Which has Higher Real Effects on an US Unincorporated Territory, The Price of Crude Oil or the Monetary Policy?
Evidence Fron the Case of Puerto Rico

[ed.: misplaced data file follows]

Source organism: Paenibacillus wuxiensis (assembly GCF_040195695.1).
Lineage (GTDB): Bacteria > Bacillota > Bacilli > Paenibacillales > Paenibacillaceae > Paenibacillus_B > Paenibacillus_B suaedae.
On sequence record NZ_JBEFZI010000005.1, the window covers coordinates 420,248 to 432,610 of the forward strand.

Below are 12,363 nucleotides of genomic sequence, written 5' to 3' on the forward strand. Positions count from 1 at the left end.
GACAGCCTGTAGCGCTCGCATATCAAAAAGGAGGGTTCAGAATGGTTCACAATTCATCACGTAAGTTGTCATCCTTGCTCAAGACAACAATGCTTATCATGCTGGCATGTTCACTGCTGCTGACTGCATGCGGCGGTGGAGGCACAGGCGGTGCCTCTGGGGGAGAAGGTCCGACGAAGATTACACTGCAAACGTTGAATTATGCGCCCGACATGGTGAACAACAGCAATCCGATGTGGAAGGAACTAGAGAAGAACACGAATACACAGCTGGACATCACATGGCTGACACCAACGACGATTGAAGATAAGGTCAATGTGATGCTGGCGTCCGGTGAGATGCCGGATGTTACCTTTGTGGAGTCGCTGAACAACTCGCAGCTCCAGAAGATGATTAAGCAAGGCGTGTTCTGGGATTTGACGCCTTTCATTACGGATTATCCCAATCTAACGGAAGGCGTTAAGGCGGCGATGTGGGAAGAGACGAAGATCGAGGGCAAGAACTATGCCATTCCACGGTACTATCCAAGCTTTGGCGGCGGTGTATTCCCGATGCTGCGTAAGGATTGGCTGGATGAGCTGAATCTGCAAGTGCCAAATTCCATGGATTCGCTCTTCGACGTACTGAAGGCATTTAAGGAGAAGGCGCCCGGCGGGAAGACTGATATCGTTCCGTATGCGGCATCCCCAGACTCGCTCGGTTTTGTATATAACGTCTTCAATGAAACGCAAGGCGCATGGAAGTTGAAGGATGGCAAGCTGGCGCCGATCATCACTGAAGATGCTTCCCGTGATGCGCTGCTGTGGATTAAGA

Puerto Rico is an unincorporated territory of the United States of America. As part of the political-economic arrangement between both political entities, Puerto Rico does not control the local price of oil because it does not have domestic sources of oil, and it does not control its monetary policy, as that is a right reserved by the U.S. Federal Reserve System. This paper investigates the impacts of exogenous shocks of oil price and monetary policy on the Economic Activity Index, Puerto Rico Consumer Price Index, total non-farm employment, electricity consumption, gasoline consumption, and cement sales. Impulse response functions are used to study the oil price and monetary policy shocks. The oil price shock had a more significant effect on gasoline consumption than on electricity consumption. Monetary policy shocks had a higher magnitude on electricity consumption than on gasoline consumption. The monetary policy and oil price shock had minimal effect on the aggregated endogenous variables, Economic Activity Index, and Puerto Rico Consumer Price Index. This study suggests that individuals in Puerto Rico are vulnerable to a volatile oil market. Also, both exogenous variable shocks had minimal impact on employment. As for future steps, it would be prudent to investigate the effect of both exogenous variables on individual employment sectors, not aggregated. Besides, the government of Puerto Rico should develop policies to minimize the effect of oil price shocks.
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